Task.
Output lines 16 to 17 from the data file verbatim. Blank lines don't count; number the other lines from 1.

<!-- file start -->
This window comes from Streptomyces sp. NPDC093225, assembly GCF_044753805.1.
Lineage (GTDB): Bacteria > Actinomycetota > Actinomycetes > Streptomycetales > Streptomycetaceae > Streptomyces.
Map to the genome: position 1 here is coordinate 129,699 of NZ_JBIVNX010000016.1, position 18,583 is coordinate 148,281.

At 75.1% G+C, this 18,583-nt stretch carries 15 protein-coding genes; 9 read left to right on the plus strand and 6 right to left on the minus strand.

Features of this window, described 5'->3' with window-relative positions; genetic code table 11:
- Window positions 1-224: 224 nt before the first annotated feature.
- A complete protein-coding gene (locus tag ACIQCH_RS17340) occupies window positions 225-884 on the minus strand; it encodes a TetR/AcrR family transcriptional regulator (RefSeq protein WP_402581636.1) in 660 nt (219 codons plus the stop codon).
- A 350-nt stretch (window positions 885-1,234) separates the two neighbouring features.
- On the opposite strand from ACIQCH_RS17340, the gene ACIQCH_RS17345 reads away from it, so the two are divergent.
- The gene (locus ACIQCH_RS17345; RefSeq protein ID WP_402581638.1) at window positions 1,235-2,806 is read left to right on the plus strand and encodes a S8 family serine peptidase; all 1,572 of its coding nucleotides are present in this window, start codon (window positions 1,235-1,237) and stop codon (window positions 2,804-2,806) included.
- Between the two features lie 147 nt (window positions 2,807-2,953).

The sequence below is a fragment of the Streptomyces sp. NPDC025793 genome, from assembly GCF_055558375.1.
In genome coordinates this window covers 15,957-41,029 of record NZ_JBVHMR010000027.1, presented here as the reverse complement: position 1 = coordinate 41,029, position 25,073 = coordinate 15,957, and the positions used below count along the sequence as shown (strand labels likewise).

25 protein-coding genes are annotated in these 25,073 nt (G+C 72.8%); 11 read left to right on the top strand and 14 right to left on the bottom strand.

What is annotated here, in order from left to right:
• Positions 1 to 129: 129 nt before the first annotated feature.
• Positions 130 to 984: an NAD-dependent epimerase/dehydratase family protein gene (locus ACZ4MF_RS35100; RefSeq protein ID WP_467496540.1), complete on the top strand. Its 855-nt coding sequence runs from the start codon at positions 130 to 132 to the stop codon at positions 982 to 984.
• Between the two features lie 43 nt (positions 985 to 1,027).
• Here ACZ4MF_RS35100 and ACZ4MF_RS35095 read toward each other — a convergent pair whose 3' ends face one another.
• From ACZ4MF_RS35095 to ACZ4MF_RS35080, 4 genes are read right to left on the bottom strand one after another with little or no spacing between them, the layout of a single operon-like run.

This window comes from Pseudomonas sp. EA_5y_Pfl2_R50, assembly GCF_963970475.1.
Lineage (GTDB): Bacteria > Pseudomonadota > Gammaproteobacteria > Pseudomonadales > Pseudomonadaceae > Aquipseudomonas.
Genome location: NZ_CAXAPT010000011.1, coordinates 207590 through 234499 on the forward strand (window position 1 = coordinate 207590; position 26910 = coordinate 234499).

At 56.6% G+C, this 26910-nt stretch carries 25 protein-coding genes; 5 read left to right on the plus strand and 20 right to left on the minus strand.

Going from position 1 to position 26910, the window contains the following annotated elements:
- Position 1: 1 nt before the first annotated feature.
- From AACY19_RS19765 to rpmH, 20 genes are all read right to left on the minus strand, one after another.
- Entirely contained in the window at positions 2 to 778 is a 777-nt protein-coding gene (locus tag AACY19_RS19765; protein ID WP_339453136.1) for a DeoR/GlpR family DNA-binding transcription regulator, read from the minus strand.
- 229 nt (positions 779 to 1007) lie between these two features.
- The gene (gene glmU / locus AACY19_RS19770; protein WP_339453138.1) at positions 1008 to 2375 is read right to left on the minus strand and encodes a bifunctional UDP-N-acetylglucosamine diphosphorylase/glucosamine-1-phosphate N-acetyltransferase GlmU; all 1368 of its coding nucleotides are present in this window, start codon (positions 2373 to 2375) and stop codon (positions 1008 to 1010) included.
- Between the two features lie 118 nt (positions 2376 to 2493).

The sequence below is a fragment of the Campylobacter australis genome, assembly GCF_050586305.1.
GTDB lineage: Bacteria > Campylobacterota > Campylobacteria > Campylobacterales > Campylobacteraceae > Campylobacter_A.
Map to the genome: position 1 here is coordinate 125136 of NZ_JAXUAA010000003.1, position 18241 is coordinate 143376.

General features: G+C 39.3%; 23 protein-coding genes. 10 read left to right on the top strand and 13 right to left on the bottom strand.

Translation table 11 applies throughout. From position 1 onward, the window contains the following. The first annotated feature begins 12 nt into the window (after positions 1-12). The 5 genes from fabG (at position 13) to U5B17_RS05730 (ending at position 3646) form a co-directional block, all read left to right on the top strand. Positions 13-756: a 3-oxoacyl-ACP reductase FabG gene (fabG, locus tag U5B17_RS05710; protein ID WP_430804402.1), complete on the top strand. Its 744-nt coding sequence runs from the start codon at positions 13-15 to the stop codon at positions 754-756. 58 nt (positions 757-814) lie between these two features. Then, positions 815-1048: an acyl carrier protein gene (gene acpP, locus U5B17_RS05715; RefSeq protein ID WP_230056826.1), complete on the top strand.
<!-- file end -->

• Positions 1 to 129: 129 nt before the first annotated feature.
• Positions 130 to 984: an NAD-dependent epimerase/dehydratase family protein gene (locus ACZ4MF_RS35100; RefSeq protein ID WP_467496540.1), complete on the top strand. Its 855-nt coding sequence runs from the start codon at positions 130 to 132 to the stop codon at positions 982 to 984.